fiddle leaf fig brown spots

Ultimate Care Guide to Fiddle Leaf Fig Brown Spots

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The New York Times called the Fiddle Leaf Fig the most popular plant in the design world. But the author also added that it is one of those houseplants that are equivalent to a newborn.

Chosen primarily for its good looks, the Fiddle Leaf Fig is not easy to grow and maintain. You will find in this article our Ultimate Care Guide (and tips) to Fiddle Leaf Fig Brown Spots, helping you become a winner plant parent for your ‘newborn.’

What Are the Essentials for your Fiddle Leaf Plant

To grow into a healthy houseplant, be sure to place it in a room with a bright indirect light. Avoid putting the fiddle leaf fig in a dimly lit room as this affects the plant’s health. Other essential requirements that you need to check to include:

  • Potting the plant in well-drained soil;
  • Examine the soil from time to time for water to ensure the soil is not dry;
  • Maintain the temperature in the room between 45 and 95 °F; and
  • Make sure there is enough humidity in the room and aeration in the potting soil.

When you tick all the boxes of the basic requirements of your fiddle leaf plant, you are already a step ahead to growing a healthy and richly verdant-looking plant.

What Causes Brown Spots on Fiddle Leaves

As a novice in the world of indoor greenery, you have to understand the origin and natural habitat of your houseplant. Also known as Ficus Lyrata, the fiddle leaf traces its origin in Western Africa. They are popular flowering species in the region belonging to the Moraceae family.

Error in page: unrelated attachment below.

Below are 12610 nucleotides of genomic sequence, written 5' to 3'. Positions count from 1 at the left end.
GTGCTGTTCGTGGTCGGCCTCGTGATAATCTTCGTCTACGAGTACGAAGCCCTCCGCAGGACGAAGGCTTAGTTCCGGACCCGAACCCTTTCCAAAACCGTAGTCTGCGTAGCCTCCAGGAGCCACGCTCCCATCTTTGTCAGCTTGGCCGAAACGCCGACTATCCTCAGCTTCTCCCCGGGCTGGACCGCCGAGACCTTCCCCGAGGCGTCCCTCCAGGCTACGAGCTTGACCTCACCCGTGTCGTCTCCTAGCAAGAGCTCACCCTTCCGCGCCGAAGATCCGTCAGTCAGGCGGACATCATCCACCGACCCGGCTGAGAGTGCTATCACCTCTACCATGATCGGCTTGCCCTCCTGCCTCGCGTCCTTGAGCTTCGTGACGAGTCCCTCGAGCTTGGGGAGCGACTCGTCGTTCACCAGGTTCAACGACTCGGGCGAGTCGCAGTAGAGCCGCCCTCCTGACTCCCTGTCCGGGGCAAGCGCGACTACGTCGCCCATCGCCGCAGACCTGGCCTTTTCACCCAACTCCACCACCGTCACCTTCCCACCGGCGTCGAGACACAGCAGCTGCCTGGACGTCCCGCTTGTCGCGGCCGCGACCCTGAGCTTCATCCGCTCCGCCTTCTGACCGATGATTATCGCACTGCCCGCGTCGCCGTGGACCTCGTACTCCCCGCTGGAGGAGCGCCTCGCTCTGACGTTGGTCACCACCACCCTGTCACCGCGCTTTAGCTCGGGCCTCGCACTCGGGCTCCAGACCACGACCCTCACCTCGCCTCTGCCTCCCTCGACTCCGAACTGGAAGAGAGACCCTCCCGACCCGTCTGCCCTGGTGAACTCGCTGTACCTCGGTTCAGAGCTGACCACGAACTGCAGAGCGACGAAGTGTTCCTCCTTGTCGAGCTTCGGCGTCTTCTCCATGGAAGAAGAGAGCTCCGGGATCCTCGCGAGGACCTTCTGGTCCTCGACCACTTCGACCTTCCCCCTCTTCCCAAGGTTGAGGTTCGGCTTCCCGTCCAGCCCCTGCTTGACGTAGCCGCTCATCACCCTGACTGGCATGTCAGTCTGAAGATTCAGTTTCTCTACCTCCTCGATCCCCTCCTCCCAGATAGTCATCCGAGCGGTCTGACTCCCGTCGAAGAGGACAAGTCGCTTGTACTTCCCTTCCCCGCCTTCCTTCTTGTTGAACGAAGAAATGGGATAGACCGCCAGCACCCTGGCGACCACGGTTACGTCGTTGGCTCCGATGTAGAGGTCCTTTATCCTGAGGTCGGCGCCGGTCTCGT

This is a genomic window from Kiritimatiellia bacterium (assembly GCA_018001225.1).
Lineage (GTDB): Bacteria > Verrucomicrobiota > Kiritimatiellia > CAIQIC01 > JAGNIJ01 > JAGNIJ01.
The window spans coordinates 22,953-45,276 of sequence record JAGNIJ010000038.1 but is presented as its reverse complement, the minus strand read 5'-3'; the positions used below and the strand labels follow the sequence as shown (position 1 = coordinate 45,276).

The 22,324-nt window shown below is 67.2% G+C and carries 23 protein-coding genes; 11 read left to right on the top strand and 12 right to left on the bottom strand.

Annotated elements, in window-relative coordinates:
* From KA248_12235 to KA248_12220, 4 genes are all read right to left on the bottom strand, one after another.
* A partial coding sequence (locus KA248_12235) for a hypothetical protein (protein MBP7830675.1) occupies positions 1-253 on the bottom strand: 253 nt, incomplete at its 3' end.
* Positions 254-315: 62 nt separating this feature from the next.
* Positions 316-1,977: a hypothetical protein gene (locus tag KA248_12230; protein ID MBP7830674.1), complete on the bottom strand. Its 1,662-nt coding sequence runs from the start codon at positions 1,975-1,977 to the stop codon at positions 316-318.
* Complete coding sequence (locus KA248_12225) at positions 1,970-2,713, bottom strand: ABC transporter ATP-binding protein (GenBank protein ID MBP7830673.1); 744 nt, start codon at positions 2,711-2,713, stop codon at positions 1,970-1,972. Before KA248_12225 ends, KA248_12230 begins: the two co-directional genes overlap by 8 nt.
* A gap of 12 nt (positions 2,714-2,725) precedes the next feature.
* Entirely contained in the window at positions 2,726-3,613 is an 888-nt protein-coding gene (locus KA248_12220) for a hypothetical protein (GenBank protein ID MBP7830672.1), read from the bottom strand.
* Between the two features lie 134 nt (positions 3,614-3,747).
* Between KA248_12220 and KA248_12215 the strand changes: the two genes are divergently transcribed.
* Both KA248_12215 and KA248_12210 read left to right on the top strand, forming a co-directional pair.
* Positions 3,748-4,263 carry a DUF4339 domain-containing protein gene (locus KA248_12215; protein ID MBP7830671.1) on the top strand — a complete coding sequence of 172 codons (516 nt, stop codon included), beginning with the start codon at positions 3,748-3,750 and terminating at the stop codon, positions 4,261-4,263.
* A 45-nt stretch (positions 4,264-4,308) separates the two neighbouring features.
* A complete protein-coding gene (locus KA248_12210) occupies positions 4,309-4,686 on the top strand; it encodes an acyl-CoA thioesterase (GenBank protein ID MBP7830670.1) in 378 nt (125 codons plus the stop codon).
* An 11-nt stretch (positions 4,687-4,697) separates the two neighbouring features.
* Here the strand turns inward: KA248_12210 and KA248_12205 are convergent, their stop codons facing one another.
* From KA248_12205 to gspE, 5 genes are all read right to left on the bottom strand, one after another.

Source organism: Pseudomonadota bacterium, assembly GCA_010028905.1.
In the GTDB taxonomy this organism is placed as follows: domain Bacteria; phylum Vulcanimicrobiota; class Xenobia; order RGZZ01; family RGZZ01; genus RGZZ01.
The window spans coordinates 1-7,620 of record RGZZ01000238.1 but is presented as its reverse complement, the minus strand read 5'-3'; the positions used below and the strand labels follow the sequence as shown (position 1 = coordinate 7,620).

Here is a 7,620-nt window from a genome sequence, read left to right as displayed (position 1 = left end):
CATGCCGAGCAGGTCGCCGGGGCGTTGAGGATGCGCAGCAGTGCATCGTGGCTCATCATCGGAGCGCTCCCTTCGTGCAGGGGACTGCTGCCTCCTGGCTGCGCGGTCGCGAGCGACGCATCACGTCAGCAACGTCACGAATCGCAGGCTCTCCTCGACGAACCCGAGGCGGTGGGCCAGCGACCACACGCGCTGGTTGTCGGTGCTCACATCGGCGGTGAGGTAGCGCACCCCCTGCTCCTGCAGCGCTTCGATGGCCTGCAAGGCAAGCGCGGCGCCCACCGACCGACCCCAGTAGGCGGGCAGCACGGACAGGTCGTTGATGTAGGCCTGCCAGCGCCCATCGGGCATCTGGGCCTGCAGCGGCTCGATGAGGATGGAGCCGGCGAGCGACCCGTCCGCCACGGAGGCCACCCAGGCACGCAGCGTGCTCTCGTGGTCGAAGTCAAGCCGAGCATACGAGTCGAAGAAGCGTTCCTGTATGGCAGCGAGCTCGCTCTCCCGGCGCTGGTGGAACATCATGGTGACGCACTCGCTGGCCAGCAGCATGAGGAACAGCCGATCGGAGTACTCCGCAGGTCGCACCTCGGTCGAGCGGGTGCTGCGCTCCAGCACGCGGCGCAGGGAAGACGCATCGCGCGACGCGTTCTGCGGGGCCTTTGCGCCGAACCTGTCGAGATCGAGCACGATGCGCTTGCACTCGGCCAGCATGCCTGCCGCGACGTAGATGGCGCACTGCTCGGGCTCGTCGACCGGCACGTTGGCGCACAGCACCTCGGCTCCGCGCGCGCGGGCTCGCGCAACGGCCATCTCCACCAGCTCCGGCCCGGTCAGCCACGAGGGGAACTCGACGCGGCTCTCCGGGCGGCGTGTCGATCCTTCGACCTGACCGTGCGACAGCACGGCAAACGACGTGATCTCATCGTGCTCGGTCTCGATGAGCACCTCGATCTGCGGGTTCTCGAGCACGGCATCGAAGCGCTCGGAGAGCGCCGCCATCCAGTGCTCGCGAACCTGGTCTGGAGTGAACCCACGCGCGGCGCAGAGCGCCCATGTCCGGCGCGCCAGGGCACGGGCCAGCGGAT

The best features of the fiddle leaf are its thin trunk, luscious green foliage, and big, compact leaves, which make this plant ideal for indoor and outdoor decorative fixtures.

However, one of the most common challenges that you will face growing this plant is the so-called Fiddle Leaf Brown Spots. Here are the four (4) primary reasons that cause the browning on the fiddle leaves:

  1. Root rot due to fungal infection;
  2. Bacterial infection;
  3. Plant Dryness; and
  4. Insect damage or pest infestation.

The first this to do is to check the affected parts of the plant. Ask yourself the following questions: Is the temperature in the room maintained conducive to the health and growth of the fiddle leaf fig tree? How’s your watering routine and the direct sunlight availability of the tree?

When you have done your initial check-up of the plant and pinpointed possible causes of the browning, you can start taking steps to overcome the issues and apply the appropriate treatment to grow a thriving, healthy plant.

But before that, let us take a quick look at all of the causes in detail.

Root Rot Due to fungal infection

This infection happens when the roots of the plant stay in too much water for too long. Therefore, it is vital to pot the plant in well-drained soil to prevent the propagation of fungus that can cause fungal root rot.

Fiddle leaf fig brown spots can be avoided by placing the plant in a container with rapid soil drainage. Otherwise, poor drainage of soil and too much amount of water can cause infection in the roots. Once infection occurs, it travels throughout the plant and eventually starts dark brown spots on the leaves, which will eventually fall off.

How to Know if Your Plant Is Suffering From Root Rot

There are two methods to check for root rot, depending on the stage of browning of the affected leaves. If the light brown spots are not yet too advanced, then you probably have a root rotting problem at the initial stage. When this is the case, there is no need for repotting or removing the pot and soil to inspect the roots. You simply need to look out for the usual signs and symptoms.